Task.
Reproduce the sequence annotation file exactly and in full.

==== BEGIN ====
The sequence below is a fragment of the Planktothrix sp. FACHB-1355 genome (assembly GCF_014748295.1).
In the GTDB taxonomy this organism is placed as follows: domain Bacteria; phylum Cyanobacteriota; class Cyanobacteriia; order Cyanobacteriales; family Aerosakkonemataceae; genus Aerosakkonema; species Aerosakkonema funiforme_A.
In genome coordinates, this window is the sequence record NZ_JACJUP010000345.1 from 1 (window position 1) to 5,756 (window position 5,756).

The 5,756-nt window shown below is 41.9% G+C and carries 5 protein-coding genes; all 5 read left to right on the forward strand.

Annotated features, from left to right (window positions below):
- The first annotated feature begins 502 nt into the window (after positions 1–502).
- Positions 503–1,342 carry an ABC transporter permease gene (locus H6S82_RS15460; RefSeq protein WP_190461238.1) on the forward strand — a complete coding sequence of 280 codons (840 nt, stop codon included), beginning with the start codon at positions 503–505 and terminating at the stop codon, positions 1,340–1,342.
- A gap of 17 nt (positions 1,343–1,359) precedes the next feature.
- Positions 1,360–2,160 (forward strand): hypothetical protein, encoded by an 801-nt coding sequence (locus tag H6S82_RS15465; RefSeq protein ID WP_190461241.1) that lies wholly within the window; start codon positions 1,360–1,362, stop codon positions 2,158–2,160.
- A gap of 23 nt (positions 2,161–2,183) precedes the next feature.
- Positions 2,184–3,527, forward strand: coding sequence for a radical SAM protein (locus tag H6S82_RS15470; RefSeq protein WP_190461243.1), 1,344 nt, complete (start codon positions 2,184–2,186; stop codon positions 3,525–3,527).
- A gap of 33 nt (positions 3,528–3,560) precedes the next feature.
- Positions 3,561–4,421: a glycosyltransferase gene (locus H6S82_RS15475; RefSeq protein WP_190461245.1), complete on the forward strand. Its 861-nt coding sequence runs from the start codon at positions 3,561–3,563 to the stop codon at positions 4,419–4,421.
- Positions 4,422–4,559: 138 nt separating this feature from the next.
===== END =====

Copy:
The sequence below is a fragment of the Planktothrix sp. FACHB-1355 genome (assembly GCF_014748295.1).
In the GTDB taxonomy this organism is placed as follows: domain Bacteria; phylum Cyanobacteriota; class Cyanobacteriia; order Cyanobacteriales; family Aerosakkonemataceae; genus Aerosakkonema; species Aerosakkonema funiforme_A.
In genome coordinates, this window is the sequence record NZ_JACJUP010000345.1 from 1 (window position 1) to 5,756 (window position 5,756).

The 5,756-nt window shown below is 41.9% G+C and carries 5 protein-coding genes; all 5 read left to right on the forward strand.

Annotated features, from left to right (window positions below):
- The first annotated feature begins 502 nt into the window (after positions 1–502).
- Positions 503–1,342 carry an ABC transporter permease gene (locus H6S82_RS15460; RefSeq protein WP_190461238.1) on the forward strand — a complete coding sequence of 280 codons (840 nt, stop codon included), beginning with the start codon at positions 503–505 and terminating at the stop codon, positions 1,340–1,342.
- A gap of 17 nt (positions 1,343–1,359) precedes the next feature.
- Positions 1,360–2,160 (forward strand): hypothetical protein, encoded by an 801-nt coding sequence (locus tag H6S82_RS15465; RefSeq protein ID WP_190461241.1) that lies wholly within the window; start codon positions 1,360–1,362, stop codon positions 2,158–2,160.
- A gap of 23 nt (positions 2,161–2,183) precedes the next feature.
- Positions 2,184–3,527, forward strand: coding sequence for a radical SAM protein (locus tag H6S82_RS15470; RefSeq protein WP_190461243.1), 1,344 nt, complete (start codon positions 2,184–2,186; stop codon positions 3,525–3,527).
- A gap of 33 nt (positions 3,528–3,560) precedes the next feature.
- Positions 3,561–4,421: a glycosyltransferase gene (locus H6S82_RS15475; RefSeq protein WP_190461245.1), complete on the forward strand. Its 861-nt coding sequence runs from the start codon at positions 3,561–3,563 to the stop codon at positions 4,419–4,421.
- Positions 4,422–4,559: 138 nt separating this feature from the next.